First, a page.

Wain­scott, who is running for city council for the third time, is in favor of fol­lowing the charter because that is what the people have voted, he said.

“We need to follow what the charter says,” Wain­scott said. “It’s all in the hands of the voters.”

“There’s going to be a winner and a loser, and I’m going to be one of them,” he said.

Wain­scott sug­gested that this issue should be given to a com­mittee made up of city res­i­dents to inves­tigate and reach a con­clusion.

Jansen, the Ward 1 can­didate who got the least amount of votes in the primary election, said the city has made a mistake. He is also running for the third time.

“It’s up to the city and attorney to do due dili­gence to correct the sit­u­ation, which means they’d have to sue the county,” he said.

If Jen­nings were to win the election in November, the council would need to reverse its decision regarding his eli­gi­bility before he could take the seat.

“I would like the oppor­tunity to fulfill the com­mitment I made to my Ward 1 neighbors to serve,” Jen­nings said. “But I respect the council’s decision and if they stand by their decision and refuse to seat me, then I won’t contest the issue.”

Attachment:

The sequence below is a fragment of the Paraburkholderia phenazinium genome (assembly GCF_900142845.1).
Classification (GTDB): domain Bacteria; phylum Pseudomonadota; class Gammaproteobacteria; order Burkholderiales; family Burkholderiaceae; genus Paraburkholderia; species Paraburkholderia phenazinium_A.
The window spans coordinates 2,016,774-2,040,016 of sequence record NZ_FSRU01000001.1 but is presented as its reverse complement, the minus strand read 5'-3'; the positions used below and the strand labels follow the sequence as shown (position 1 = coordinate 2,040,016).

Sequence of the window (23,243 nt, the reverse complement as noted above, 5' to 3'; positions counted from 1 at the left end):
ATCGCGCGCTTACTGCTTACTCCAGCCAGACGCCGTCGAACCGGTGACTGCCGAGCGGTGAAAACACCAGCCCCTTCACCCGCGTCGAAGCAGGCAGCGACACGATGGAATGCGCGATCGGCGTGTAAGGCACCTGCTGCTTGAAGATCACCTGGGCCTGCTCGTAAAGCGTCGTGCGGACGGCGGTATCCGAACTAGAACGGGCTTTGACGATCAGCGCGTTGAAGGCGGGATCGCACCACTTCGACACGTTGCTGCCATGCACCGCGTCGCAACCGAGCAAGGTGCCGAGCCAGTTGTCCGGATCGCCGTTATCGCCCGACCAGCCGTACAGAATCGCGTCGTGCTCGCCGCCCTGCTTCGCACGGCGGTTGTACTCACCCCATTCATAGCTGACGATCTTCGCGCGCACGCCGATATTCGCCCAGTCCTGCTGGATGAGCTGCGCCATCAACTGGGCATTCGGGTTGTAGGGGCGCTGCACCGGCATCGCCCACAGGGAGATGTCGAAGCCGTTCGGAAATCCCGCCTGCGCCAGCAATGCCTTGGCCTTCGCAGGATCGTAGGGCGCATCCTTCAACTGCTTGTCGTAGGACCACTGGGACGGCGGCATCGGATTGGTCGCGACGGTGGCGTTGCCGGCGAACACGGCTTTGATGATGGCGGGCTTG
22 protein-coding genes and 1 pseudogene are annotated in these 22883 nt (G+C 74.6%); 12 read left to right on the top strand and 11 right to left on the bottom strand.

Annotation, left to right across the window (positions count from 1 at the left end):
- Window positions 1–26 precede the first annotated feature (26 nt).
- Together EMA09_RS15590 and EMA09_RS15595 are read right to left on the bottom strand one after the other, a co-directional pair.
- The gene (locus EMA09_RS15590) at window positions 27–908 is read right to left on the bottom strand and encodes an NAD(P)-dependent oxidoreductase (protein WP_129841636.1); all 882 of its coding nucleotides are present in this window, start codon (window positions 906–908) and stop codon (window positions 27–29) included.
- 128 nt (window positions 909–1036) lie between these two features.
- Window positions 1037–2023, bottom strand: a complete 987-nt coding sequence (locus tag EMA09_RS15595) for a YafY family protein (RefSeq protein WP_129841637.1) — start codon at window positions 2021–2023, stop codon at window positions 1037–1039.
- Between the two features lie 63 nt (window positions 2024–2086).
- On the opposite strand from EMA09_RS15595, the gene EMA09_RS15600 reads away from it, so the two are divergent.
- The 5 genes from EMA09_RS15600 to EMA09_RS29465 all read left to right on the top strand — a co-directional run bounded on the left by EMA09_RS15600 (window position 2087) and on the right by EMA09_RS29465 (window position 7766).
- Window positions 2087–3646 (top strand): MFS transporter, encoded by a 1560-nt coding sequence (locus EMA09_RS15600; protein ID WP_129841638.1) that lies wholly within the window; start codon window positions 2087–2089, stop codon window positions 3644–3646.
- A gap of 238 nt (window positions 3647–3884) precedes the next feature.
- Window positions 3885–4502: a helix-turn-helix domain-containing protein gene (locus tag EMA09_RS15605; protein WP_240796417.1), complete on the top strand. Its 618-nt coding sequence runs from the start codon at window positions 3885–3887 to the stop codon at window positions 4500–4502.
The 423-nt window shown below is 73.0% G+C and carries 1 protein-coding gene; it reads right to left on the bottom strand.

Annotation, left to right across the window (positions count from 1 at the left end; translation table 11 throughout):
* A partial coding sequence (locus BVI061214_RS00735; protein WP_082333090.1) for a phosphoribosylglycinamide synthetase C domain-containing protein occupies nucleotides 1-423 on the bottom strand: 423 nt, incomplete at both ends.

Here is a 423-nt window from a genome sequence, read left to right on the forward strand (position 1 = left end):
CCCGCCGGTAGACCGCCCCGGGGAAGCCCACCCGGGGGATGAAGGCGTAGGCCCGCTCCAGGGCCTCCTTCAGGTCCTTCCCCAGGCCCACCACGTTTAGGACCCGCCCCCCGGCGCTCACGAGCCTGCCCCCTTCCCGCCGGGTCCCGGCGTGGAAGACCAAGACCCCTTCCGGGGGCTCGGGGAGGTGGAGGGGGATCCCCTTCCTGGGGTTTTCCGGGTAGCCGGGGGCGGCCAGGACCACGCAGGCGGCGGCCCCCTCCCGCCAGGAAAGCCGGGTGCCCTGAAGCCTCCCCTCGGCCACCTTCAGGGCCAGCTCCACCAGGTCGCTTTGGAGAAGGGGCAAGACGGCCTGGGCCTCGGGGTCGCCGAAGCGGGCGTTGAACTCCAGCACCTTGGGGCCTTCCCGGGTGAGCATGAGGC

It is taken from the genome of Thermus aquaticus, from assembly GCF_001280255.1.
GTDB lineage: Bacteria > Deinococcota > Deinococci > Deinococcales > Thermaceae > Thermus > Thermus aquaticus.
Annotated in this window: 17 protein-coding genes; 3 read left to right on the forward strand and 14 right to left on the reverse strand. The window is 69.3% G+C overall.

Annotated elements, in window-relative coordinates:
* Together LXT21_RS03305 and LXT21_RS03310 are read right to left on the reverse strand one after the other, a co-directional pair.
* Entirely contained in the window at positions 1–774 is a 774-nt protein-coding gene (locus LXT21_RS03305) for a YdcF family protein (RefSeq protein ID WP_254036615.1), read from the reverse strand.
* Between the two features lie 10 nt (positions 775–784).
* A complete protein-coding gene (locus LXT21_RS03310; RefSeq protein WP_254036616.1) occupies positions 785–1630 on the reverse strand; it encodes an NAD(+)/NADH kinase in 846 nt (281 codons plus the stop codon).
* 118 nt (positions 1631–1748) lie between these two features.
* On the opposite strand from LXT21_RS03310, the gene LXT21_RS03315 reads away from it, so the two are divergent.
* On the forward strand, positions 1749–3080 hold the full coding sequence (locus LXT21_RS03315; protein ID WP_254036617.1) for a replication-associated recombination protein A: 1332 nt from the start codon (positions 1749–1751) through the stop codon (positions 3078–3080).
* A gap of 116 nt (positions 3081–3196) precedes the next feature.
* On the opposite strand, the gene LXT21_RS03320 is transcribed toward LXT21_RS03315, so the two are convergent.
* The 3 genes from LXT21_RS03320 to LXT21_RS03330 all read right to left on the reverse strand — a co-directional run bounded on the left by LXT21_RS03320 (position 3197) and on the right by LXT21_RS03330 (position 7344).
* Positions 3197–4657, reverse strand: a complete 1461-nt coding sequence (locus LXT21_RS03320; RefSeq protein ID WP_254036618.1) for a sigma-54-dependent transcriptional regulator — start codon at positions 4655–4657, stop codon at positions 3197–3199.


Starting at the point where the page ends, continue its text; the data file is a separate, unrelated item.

He added that Hillsdale is “a small town, but this is our piece of America, and there are a lot of good people doing their best to make our town great. I want to support and be part of those efforts.”

Jen­nings said that he hopes the city can move past this issue.

“We’re all in the same boat,” he said. “We have more pressing issues to focus on.”


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Josephine von Dohlen
Josephine von Dohlen is a senior from Minneapolis, Minnesota who appreciates the communicative power of journalism and the community that it fosters. A graduate of the National Journalism Center in Washington, D.C., she has previously interned with Catholic News Service and the Santa Barbara News-Press. At Hillsdale, she is a member of the Dow Journalism Program and majors in American Studies. Email: